Rob: I know Mark and I know he didn't do that to get people to buy kettle corn. The reason he did that is because he cares about his community. When we're talking about being involved in your community, it has to be because you really want to be involved in your community. That's the only way it works.
Dan: Exactly. Find a niche if you're passionate about, and then use your resources and use your name and use your brand to help. And that will come back to you.
Rob: He does a series of videos, and he's had some crazy success with these. I don't want to say the word "viral," but they've really gotten a lot of attention online.
Dan: He met with businesses around the area, went in and let them talk about their business. Nothing to do with his kettle corn business, just wanting to learn about and promote their business, what they were good at. Once, this pizza joint in Waterford, Wisconsin, had over 120 shares, 457 likes on the video.
Rob: How much money did he spend to promote?
Dan: Zero dollars. Nothing. People in the community knew Mark from Pop's. They knew Mike from Spanky's. He just allowed him to showcase his pizza and showcase his brand. People love these two business owners in the area that are just helping each other out, and they wanted to help out as well. And Mike gave away a free beer to anybody who mentioned the video.
It took 20 minutes of Mark's time to go in there and shoot this and film it and get it up online, but it helped his business. It helped the pizza joint. It helped everybody.
Rob: We've talked about things in the past and things that are working now, but I want to talk about two things. The first is a trend that you as people who work in the restaurant industry hear all the time, and that's delivery. I need to be delivering food to people. And if I'm not, I'm losing customers. I'm losing business. That might entirely be true depending upon the type of business you're in and where you're located.
I just came across an article the other day about the largest franchisee in the Applebee's system. I believe they have over 200 units, maybe even more. They've decided they're going to cancel doing delivery, because it's not profitable enough. It disrupts operations inside the restaurant too much, and they're going to focus on their dine-in and carside-to-go business. That's a really interesting thing, because what we've seen in the industry is you need to be doing delivery and if you're not, you're going to get left in the dust. Here we're seeing one of the biggest players in the restaurant industry saying, "Hey, this isn't something I want to do."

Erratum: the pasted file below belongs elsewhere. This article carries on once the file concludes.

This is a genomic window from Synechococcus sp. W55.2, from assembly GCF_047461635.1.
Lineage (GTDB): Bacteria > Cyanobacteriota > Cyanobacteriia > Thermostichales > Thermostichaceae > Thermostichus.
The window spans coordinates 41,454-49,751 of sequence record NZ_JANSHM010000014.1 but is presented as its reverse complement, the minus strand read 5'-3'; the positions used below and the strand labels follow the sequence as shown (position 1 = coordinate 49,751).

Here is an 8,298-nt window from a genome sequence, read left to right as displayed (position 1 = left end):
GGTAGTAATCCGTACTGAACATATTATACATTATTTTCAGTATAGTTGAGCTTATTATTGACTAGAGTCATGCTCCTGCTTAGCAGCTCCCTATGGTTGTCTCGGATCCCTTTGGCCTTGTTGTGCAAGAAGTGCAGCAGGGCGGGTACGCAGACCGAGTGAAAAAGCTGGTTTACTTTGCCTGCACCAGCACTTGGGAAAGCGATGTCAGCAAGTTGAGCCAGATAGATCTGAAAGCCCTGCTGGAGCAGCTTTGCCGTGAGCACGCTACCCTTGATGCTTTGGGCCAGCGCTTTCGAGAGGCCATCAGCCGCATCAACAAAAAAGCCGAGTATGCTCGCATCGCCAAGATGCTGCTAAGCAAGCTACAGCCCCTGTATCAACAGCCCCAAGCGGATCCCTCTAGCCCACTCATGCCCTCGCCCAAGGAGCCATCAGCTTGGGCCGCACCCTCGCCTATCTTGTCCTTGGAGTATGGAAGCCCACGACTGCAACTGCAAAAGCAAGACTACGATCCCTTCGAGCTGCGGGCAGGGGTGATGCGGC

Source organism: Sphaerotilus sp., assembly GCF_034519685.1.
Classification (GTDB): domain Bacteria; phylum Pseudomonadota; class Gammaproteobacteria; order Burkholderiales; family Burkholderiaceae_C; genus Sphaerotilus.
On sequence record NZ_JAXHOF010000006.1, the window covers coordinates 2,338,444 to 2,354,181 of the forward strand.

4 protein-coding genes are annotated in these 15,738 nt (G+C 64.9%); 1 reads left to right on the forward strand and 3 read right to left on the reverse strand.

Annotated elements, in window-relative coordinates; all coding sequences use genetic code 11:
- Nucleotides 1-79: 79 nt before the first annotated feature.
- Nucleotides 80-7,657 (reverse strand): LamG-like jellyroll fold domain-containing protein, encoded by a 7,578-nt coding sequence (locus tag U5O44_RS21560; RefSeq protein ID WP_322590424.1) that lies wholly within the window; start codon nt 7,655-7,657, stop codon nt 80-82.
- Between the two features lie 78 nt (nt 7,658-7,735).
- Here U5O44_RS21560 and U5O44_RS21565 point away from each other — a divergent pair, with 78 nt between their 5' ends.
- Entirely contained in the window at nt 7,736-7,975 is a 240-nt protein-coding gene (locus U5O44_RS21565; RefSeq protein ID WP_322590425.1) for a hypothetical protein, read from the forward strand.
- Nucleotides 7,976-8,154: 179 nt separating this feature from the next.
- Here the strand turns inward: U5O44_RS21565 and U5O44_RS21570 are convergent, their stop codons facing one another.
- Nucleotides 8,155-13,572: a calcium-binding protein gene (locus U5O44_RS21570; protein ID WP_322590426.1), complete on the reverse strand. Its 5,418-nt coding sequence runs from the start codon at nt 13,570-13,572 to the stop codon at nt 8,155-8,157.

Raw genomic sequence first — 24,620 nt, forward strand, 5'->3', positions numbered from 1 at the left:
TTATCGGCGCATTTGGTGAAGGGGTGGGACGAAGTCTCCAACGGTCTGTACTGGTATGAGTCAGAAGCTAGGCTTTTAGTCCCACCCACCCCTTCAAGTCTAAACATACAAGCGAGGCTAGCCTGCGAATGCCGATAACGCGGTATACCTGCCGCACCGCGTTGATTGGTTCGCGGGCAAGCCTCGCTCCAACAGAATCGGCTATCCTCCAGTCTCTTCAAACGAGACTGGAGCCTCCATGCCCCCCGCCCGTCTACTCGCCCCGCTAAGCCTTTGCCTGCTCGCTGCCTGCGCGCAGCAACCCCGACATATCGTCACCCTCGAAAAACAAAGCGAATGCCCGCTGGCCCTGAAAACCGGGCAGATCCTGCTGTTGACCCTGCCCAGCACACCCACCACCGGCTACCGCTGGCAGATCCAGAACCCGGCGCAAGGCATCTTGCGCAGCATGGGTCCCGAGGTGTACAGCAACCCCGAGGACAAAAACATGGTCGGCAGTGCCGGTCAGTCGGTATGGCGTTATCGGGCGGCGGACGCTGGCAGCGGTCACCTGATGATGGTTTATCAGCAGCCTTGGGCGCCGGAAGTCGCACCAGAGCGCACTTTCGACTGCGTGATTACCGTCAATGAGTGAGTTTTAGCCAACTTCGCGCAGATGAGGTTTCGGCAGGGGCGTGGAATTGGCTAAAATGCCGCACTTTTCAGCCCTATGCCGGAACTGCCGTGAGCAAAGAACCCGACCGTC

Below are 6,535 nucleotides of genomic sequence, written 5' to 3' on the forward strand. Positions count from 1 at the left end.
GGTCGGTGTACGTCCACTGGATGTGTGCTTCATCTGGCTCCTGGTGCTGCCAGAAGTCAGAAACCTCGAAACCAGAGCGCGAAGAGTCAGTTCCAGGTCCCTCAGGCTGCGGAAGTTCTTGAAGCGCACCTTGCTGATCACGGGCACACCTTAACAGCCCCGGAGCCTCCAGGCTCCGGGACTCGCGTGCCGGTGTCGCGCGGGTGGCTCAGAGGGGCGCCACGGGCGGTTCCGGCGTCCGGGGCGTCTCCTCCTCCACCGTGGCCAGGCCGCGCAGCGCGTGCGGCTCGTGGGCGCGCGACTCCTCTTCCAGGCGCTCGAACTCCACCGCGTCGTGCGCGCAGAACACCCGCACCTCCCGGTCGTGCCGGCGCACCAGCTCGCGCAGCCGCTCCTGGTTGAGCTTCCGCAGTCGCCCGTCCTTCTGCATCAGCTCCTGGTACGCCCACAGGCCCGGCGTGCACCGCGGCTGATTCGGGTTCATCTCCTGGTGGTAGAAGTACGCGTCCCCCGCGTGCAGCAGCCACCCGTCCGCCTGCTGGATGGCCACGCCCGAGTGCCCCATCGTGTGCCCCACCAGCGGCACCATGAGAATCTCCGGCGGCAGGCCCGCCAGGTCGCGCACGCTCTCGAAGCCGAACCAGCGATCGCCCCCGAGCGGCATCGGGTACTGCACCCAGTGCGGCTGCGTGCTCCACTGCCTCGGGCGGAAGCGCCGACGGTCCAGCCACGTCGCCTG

Dan: I think people get lost in what everybody else is doing. That can be a double-edged sword. Let's say your stuff just doesn't carry well in delivery, and then someone gets your food and it's just not that good. You're better off not even delivering that food altogether. It takes some time really thinking, "Yes, people are doing this, but should I be doing that?" And it's okay to say no and go against the norm.
Some of the things that people are seeing, too, is online ordering. It can be expensive depending on who you go with. Should you do online ordering? Is that part of your brand experience? If it is, then try it out. If it's not, it's okay not to get people to come in.
Rob: The last thing is – and this is honestly one of the most important things – everybody carries a little computer around in their pocket. That little computer is their portal to the entire world. When you stop and think about that, how can you not have a presence there?
If they look you up on Google, do they go to a mobile friendly website? Do I have someplace for them to access things and communicate and interact with your restaurant, not only as a first-time guest, but a repeat guest? If you're not thinking about being a part of your customer's cell phone, you might be dropping the ball.
Dan: If they pull up that little computer in their pocket and they can't find you, they can find plenty of other restaurants out there around them that are right there on their phone, and they're going to go there first. A lot of places we talk to haven't claimed their business on Google. If you have not claimed your business, that's number one. Social media, number two. Can they [find you] in 2-3 clicks? If not, then you're not there, and you need to get there.
Rob: You need to have those basics covered. We come across so many places that don't. If you need some help, we're definitely here to help.
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The Boelter Wire is an episodic podcast that focuses on thought-leadership conversations with industry experts and established partners, and is designed to help listeners evolve their business, stay competitive and pursue their passions.